The Everglades: Florida's Unique Landscape of Change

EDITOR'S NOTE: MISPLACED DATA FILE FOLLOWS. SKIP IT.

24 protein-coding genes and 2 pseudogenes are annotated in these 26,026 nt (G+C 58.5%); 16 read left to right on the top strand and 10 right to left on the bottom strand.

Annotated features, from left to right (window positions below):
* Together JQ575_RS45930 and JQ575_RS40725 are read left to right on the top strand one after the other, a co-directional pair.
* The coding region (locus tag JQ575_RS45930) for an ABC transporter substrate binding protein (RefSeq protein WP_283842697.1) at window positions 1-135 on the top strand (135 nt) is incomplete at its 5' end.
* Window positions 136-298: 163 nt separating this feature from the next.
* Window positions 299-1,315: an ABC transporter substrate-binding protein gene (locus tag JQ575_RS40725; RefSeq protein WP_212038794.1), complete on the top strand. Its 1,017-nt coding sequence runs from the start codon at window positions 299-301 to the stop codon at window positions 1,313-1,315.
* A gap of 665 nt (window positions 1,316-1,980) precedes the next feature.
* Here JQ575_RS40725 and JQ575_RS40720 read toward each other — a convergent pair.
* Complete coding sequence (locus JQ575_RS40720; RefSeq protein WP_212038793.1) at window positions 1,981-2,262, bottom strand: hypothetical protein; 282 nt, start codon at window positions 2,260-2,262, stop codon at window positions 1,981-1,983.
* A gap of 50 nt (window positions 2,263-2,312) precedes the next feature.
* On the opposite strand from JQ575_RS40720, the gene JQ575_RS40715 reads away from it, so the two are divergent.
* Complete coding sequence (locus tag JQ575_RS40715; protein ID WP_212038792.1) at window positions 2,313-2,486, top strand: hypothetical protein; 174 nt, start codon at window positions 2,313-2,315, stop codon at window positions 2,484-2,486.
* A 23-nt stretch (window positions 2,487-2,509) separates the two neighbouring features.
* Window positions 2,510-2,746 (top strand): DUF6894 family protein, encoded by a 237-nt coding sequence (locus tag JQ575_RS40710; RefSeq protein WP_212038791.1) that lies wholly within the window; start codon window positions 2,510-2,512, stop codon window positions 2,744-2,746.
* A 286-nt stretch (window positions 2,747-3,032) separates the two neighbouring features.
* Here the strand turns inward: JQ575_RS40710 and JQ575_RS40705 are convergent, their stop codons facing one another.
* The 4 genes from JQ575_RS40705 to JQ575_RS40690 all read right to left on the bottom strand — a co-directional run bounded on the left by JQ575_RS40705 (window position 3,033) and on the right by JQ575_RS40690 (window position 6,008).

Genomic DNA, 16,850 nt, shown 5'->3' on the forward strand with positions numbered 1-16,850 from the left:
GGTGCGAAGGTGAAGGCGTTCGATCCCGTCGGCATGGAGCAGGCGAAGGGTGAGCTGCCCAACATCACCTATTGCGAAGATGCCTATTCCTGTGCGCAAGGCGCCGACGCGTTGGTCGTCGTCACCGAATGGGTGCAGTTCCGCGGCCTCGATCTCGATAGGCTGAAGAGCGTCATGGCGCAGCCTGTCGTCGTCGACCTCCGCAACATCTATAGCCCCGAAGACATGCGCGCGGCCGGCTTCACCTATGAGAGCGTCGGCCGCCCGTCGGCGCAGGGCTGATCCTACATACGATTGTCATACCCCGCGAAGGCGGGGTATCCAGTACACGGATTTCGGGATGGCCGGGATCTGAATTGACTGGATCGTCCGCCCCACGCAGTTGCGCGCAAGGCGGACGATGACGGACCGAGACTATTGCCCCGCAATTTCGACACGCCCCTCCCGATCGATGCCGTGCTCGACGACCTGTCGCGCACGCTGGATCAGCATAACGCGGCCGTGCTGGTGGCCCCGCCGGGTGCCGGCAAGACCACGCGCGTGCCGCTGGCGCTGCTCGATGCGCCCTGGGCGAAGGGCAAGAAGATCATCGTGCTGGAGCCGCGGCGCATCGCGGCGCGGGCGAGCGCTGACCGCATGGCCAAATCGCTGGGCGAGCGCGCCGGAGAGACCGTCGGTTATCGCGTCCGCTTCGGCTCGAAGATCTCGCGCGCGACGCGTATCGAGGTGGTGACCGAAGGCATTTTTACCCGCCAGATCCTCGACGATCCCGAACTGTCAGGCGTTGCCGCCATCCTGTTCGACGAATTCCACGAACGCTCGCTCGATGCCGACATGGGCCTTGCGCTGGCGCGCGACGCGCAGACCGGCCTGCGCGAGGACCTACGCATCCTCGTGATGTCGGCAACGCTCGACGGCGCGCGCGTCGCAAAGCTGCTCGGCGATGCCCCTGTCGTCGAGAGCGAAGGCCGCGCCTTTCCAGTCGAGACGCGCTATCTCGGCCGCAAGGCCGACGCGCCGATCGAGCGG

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The Everglades is a diverse ecosystem located in southern Florida, yet urbanization has created a considerable amount of impact that has altered the physical landscape of the region, resulting in a symbiotic environment between humans and nature. Based on geographical research, the original Everglades spanned an area of approximately 12,000km2, and now because of urbanization and agricultural growth in this sub-region the area of the Everglades has been condensed to half of its original size (Willard et al 1-2). The Everglades is actually a sub-region of the Southern Coastlands region of the United States. It is comprised of a unique climate, divided into sub-provinces that create a diverse pallet of environments for wildlife to thrive, yet the impact of human modifications over a period of decades has drastically effected animal populations, and changed the functionality and physical landscape of its expanse. Despite the differences of urbanization and wildlife, major cities and the ecosystem of the Everglades thrive and fuse together to form the diversely changing landscape of the modern Everglades. The Everglades may also be known as the river of grass because of its 80.5 kilometer (50 miles) wide girth and 161 kilometer (100 miles) long span, with the source of its freshwater coming from Lake Okeechobee just to the north (Tramontana and Johnson 1-2). The Everglades then continues to flow through the southernmost sandbars, mangrove islands, and the Florida Keys before emptying into the Florida Bay. This path creates a mix of saltwater, brackish, and fresh waterways that comprise the marshes and swamplands of this unique environment (Tramontana and Johnson 1-2). Transitions from wet and dry climates are the only seasonal ch... ... middle of paper ... ...he Everglades National Park - Alligators, Fauna and More - A Fantastic Day Trip From Orlando! 15 July 2011. Everglades touring. "Historical Everglades." Everglades Foundation. N.p., n.d. Web. 21 Mar. 2014. . Tramontana, Eileen, and Cindy Johnson Oxford Dictionary of Rhymes. 2007. "Everglades." HighBeam Research, 2003. Web. 22 Mar. 2014. Walker, Robert, and William Solecki. "Theorizing Land-Cover and Land-Use Change: The Case of the Florida Everglades and Its Degradation." Annals of the Association of American Geographers 94.2 (2004): 311-28. JSTOR. Web. 20 Mar. 2014. Willard, Debra A., Christopher E. Bernhardt, Charles W. Holmes, Bryan Landacre, and Marci Marot. "Response Of Everglades Tree Islands To Environmental Change." Ecological Monographs 76.4 (2006): 565-83. JSTOR. Web. 21 Mar. 2014.

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